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- Author or Editor: M. Megyeri x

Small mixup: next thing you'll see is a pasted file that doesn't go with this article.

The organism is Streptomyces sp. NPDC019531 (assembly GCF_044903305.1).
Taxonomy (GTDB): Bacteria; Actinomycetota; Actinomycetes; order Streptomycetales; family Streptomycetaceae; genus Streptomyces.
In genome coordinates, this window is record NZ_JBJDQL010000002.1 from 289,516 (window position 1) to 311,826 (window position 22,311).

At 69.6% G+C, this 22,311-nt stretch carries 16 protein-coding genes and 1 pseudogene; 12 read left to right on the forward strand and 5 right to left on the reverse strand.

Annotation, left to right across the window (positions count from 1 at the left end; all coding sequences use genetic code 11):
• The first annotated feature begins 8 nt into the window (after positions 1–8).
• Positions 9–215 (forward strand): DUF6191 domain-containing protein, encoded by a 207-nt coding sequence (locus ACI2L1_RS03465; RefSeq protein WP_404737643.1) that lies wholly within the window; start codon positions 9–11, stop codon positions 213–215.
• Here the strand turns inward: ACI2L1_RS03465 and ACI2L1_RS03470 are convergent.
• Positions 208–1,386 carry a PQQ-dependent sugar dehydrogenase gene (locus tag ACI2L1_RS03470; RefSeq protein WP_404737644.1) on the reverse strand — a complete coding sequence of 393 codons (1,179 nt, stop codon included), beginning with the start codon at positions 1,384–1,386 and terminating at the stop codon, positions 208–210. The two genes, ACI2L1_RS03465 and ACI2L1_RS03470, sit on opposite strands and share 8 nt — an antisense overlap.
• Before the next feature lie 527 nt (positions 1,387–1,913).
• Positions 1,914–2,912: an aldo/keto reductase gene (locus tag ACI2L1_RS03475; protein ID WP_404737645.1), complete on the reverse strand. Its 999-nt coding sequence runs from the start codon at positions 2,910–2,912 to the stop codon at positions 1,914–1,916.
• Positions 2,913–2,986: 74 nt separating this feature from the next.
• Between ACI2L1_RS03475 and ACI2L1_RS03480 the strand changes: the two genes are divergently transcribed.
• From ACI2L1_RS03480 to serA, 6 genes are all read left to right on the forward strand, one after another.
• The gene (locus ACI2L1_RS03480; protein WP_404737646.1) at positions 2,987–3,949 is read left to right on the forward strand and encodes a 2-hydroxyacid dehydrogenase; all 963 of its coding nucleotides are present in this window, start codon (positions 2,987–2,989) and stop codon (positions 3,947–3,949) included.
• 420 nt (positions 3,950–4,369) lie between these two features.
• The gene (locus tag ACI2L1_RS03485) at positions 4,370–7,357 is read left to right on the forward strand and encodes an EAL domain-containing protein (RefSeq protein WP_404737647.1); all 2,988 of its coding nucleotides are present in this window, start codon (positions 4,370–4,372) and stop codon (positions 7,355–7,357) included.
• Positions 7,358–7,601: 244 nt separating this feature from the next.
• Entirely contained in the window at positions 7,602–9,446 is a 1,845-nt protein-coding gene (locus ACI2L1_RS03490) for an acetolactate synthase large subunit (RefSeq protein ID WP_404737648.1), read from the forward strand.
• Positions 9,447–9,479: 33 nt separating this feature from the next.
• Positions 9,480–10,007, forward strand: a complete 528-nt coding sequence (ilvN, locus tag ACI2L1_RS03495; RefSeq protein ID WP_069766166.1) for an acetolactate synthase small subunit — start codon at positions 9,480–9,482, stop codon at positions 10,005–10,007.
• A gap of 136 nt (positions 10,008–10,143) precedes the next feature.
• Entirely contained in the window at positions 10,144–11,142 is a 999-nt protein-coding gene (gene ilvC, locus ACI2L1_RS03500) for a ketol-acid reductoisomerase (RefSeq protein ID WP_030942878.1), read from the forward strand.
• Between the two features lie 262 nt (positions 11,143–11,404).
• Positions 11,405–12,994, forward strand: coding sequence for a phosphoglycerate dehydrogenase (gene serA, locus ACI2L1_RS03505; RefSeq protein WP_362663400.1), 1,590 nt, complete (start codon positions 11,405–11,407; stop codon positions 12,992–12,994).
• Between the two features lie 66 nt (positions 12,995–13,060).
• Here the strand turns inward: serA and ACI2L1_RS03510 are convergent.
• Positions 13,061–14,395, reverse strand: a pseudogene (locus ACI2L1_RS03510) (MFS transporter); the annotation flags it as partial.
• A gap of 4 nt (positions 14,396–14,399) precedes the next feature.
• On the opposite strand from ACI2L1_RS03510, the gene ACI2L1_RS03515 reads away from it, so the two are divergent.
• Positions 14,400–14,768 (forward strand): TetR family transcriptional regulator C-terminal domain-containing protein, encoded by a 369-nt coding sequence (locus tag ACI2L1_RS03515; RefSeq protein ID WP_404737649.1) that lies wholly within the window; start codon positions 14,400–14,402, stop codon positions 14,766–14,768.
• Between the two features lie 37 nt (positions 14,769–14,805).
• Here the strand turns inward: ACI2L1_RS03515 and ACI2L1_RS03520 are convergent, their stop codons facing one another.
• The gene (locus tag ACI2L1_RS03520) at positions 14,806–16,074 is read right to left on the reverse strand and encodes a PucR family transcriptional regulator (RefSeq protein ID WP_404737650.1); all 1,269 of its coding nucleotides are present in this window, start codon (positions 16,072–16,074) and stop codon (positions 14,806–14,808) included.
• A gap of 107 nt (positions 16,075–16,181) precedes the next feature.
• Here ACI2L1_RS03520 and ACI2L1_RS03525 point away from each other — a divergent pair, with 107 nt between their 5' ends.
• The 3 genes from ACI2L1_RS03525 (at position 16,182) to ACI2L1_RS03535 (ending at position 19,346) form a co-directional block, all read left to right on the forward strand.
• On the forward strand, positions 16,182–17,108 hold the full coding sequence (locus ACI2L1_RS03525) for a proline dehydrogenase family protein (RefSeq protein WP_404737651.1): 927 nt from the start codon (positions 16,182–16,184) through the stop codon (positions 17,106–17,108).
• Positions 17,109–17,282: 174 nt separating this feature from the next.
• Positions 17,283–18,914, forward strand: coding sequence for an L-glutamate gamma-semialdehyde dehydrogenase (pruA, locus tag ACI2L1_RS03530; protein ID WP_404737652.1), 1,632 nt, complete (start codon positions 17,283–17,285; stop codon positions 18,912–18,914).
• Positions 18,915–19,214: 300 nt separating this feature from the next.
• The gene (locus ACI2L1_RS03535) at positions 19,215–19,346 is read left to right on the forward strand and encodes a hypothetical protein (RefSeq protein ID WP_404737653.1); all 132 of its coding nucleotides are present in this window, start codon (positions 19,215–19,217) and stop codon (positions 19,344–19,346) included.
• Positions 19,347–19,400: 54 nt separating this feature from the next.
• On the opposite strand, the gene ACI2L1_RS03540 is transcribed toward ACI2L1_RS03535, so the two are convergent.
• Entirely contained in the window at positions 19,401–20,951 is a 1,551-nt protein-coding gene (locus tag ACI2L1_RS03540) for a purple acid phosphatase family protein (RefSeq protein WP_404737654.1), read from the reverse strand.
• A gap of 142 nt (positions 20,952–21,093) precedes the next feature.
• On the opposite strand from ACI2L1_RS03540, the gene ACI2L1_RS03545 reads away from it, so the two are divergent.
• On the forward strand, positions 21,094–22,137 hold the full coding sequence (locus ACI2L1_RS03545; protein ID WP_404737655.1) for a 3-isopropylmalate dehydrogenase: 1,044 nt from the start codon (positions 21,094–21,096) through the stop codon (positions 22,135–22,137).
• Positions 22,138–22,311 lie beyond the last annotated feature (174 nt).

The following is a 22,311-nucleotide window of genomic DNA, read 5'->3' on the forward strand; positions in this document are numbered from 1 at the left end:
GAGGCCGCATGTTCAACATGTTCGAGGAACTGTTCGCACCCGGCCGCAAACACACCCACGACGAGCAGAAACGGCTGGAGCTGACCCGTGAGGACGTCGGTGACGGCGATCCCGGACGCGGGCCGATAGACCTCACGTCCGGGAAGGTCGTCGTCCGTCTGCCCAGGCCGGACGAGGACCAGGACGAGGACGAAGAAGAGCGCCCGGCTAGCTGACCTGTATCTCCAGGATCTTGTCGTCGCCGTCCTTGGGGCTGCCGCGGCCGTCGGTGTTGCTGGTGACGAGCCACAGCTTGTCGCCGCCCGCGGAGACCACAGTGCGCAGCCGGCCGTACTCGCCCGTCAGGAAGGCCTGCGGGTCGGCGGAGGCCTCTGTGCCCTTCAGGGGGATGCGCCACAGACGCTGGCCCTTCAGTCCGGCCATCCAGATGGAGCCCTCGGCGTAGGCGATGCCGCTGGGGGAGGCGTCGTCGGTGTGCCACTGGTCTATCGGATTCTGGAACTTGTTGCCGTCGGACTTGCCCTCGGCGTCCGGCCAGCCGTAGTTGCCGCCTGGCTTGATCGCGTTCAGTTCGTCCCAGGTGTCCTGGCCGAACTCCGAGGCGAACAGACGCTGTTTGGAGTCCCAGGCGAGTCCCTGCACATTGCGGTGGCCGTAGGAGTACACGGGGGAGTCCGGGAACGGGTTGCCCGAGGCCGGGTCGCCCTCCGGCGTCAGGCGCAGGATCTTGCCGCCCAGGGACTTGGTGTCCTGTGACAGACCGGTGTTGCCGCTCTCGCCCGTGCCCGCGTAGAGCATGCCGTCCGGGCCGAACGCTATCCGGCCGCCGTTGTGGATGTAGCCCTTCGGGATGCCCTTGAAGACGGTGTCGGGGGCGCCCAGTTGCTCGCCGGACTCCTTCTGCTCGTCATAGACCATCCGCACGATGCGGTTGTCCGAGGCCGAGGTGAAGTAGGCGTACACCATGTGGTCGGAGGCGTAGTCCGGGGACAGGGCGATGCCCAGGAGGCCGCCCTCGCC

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Cytokine production has been implicated in the pathogenic mechanisms of infections caused by the staphylococci, since these bacteria may act as strong cytokine inducers. To gain deeper insight into the Th1 immune response activated by these bacteria, we have analyzed the interferon (IFN), interleukin-12 (IL-12) and IL-18-inducing activities of different Staphylococcus aureus (S. aureus), S. epidermidis and S. saprophyticus strains in human monocytes and murine bone marrow macrophages. A large majority of the S. aureus strains elicited the simultaneous production of IL-12 p70 and IFN-a in the human monocytes, while the S. epidermidis and S. saprophyticus strains induced only a low level of production, if any, of these cytokines. Furthermore, a majority of the S. aureus strains induced significantly higher IL-12 p70 and IL-18 titers in the murine bone marrow macrophages than did the S. epidermidis and S. saprophyticus strains. As IL-12, IL-18 and IFN-a stimulate Th1 differentiation synergistically, we suggest that S. aureus strains bias the immune response toward a Th1 phenotype, whereas S. epidermidis and S. saprophyticus strains provide a weaker stimulus for the production of Th1-inducing cytokines, and accordingly possibly elicit a less extensive Th1-associated adaptive immunity.